Image: KFC says it’s embarking on a trial run of lab-grown chicken nuggets as alternative to its popular popcorn nuggets, shown above.
The Colonel and KFC are jumping into the laboratory meat (also known as “cultivated” or “clean” meat) sector, with expectations that once the final product launches, the results will be finger-lickin’ good.
KFC has jumped on the lab-grown meat bandwagon
The fast-food giant says it is collaborating with Russian company 3D Bioprinting Solutions to develop the first lab-created chicken nuggets using 3D-printing technology. The process involves employing additive bioprinting technology using chicken cells and plant material, with the final product having the taste and texture of chicken meat. For its part, KFC will provide the coating and the Colonel’s special blend of herbs and spices.
“Our experiment in testing 3D bioprinting technology to create chicken products can also help address several looming global problems,” said Raisa Polyakova, general manager of KFC Russia and Commonwealth Independent States (CIS), in a prepared statement.
If successful, the 3D-printed nuggets could become a step toward addressing nutritional, environmental and economic issues related to food, including consumers' desire for more healthful foods, the growing demand for meat alternatives and the pressure for more sustainable methods of food production, particularly when it comes to meat.
The long-term environmental benefits of producing lab-grown meat
Lab-grown meat does not require land and other resources, such as water, needed to raise livestock, and spares the lives of animals. It also reduces pollution by taking animal waste out of the mix and creates products free of the substances used in animal husbandry. The meat is grown in labs using muscle cells from animals.
The company touted a study published a decade ago in the journal Environmental Science & Technology, which concluded that the cultivation of meat from cells instead of relying on the slaughtering of animals has only minimal environment impact. The practice could also slash energy consumption by more than half, reduce greenhouse gas emissions 25-fold, and use 100 times less land than conventional meat production.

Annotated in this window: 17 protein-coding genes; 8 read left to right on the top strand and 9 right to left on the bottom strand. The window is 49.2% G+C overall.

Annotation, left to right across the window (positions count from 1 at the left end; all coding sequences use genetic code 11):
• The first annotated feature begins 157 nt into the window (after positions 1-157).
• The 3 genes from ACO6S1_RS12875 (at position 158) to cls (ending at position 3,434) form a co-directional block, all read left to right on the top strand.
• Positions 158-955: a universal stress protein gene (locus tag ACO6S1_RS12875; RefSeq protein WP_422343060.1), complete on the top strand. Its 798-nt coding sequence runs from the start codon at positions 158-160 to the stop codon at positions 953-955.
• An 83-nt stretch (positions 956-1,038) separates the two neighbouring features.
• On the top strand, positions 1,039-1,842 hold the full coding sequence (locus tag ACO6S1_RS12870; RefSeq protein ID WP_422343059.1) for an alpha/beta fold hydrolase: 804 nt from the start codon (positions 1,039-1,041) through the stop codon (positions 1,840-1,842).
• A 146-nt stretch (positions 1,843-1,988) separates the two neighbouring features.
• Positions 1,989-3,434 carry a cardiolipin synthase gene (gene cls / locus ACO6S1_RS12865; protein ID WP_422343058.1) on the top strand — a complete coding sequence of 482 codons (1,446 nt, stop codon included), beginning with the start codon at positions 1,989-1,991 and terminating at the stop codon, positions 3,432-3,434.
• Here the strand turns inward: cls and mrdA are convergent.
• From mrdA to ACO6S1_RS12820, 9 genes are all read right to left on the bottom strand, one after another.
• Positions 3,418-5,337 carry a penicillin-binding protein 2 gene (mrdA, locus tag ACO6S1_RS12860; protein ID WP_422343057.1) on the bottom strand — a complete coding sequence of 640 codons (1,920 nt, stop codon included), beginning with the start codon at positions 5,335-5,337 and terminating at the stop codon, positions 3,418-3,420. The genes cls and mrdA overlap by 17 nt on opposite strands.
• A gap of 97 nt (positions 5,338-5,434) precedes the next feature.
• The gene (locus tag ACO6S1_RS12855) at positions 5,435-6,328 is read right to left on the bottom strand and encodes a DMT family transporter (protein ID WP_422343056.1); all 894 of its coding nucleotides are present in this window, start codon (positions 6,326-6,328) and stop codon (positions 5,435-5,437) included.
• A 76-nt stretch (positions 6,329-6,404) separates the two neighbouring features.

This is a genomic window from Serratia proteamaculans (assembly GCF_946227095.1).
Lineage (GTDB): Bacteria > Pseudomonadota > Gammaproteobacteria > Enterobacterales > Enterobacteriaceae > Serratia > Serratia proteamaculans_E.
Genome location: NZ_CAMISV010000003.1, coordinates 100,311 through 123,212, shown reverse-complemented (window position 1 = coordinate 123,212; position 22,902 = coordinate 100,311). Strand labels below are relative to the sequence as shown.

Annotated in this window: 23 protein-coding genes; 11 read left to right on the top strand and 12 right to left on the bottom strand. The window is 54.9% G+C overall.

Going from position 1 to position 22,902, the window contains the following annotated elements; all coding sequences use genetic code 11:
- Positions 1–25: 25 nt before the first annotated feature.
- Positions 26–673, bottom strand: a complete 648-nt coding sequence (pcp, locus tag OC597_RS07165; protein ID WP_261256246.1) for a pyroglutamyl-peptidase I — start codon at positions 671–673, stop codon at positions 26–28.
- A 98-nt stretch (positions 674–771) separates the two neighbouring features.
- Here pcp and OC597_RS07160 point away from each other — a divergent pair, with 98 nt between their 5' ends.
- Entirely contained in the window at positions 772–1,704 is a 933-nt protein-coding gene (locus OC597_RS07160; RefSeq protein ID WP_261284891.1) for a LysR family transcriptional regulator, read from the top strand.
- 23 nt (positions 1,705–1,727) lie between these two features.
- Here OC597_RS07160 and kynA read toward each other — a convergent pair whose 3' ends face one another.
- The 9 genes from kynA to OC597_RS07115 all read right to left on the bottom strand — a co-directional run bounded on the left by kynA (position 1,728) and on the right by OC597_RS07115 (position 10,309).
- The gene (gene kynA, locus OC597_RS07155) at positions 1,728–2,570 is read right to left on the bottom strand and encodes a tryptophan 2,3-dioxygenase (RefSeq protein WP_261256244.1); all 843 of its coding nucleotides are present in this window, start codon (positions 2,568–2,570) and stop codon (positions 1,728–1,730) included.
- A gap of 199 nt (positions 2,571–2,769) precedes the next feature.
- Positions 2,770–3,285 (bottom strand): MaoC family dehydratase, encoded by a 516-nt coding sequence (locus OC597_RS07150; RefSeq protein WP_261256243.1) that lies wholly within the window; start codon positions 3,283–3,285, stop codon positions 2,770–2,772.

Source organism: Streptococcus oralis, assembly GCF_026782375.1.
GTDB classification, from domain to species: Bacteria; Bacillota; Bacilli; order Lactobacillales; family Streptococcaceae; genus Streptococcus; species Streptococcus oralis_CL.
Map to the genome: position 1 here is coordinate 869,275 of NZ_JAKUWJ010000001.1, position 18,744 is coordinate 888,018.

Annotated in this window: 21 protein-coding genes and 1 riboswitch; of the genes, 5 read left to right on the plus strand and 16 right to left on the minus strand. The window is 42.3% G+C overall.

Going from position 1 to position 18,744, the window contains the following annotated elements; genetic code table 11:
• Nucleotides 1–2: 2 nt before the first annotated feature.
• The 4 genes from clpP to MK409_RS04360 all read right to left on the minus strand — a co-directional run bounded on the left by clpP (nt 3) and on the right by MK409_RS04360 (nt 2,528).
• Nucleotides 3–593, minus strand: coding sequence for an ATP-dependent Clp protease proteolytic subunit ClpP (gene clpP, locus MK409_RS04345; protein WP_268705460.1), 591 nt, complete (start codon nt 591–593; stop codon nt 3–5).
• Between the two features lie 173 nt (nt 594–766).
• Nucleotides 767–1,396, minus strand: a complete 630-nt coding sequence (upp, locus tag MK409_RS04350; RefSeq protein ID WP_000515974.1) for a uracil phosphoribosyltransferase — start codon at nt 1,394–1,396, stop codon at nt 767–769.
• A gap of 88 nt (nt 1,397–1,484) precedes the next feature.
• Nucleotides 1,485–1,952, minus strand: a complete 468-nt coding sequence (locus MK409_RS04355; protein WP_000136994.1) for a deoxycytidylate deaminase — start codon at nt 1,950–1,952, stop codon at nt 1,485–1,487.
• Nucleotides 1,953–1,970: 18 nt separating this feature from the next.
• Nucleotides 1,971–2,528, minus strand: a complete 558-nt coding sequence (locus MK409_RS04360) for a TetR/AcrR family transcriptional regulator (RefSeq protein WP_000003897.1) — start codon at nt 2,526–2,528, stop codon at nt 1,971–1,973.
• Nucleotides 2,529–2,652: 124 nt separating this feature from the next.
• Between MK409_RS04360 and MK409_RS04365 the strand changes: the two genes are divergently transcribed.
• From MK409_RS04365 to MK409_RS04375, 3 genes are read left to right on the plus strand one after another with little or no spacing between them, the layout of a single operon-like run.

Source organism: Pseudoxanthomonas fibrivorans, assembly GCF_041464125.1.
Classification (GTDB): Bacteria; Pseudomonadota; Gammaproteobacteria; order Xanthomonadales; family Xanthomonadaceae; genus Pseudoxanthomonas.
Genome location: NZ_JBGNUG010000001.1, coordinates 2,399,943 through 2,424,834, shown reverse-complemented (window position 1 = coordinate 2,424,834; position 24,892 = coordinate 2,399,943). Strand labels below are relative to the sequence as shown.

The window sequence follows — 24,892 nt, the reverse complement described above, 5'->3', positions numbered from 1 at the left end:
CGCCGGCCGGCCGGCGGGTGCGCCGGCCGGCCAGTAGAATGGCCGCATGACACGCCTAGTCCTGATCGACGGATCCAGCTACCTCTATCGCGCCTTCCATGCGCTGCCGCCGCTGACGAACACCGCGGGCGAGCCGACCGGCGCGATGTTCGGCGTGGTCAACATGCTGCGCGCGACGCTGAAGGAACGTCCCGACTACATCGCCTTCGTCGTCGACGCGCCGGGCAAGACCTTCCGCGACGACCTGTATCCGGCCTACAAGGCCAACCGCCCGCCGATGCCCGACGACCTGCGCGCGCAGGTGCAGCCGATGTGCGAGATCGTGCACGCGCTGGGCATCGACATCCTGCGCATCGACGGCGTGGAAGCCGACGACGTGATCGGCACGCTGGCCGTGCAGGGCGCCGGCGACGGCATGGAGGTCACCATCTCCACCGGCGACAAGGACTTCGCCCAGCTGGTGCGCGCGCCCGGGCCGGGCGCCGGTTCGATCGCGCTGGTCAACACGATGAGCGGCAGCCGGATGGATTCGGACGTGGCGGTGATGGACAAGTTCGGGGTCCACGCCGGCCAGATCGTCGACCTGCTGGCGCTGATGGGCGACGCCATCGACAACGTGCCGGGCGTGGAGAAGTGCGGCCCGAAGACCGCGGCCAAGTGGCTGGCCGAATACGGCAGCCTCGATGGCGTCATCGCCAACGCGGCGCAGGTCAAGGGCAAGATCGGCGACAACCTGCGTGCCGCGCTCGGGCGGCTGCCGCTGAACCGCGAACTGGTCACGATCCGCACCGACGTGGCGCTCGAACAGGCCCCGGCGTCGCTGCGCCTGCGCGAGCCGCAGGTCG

KFC is moving into a rapidly expanding sector, one in which the number of investors and companies trying to create and market clean meat keeps growing. Clean meat companies raised $77 million in venture capital in 2019, according to a report from the Good Food Institute (GFI). “As it becomes clearer that cellular agriculture is the future of animal meat production, increasingly more investors, governments, scientists and entrepreneurs are diving in,” the report noted. “It is now, more than ever, apparent that our current system of meat, eggs and dairy production is vulnerable and inadequate.”
Investors see opportunities in reinventing meat
By the end of 2019, 55 clean or cultivated meat companies had formed worldwide. Out of those, 20 were new in 2019, and the focus of seven of those new to the market is serving cultivated meat companies business-to-business, according to GFI.
One of the earlier entries into the clean meat arena, Memphis Meats, received $186 million in Series B funding earlier this year, which several news outlets, including Forbes, reported is the largest investment in the history of the industry. The company plans to use the money to hire more staff, construct a pilot production facility and, four years after its founding, get its meat products into the marketplace.
Memphis Meats launched in 2016 with $2 million in seed funding. The California-based company has already touted its success creating the “world’s first cultured meatball,” and has developed meat out of pig, chicken and beef cells.
The enthusiasm for lab-grown meat goes beyond the environmental benefits: Advocates of this sector believe that meat grown from cells is the best way to replicate the taste and quality of conventional meat. To that end, some researchers are trying to replicate the meat “feel” as much as they can. In one approach to cell-based meat (CBM) production, a soy protein “scaffold” is used to support three types of bovine muscle tissue to create a product that not only tastes like steak, but also feels more like a steak when it’s eaten.
But while investors have moved quickly to find opportunities in this space, not all efforts have been successful. For example, Hampton Creek, a San Francisco-based company founded in 2011 and known originally for its popular plant-based sauces and spreads, received hundreds of millions of dollars in investment since the mid-2010s and had planned to launch clean meat products in 2018. But the company was accused of buying its own merchandise to increase sales, and some stores yanked products from shelves due to safety concerns. The company has rebranded as Just, and while paring down its offerings considerably, it says it is still working on launching a clean meat product.
Despite some setbacks, researchers see promising results coming from labs, although consumer acceptance will be the real test. As for KFC, the company says the first nuggets are scheduled to be test marketed in Moscow this fall.
Image credit: Aleks Dorohovich/Unsplash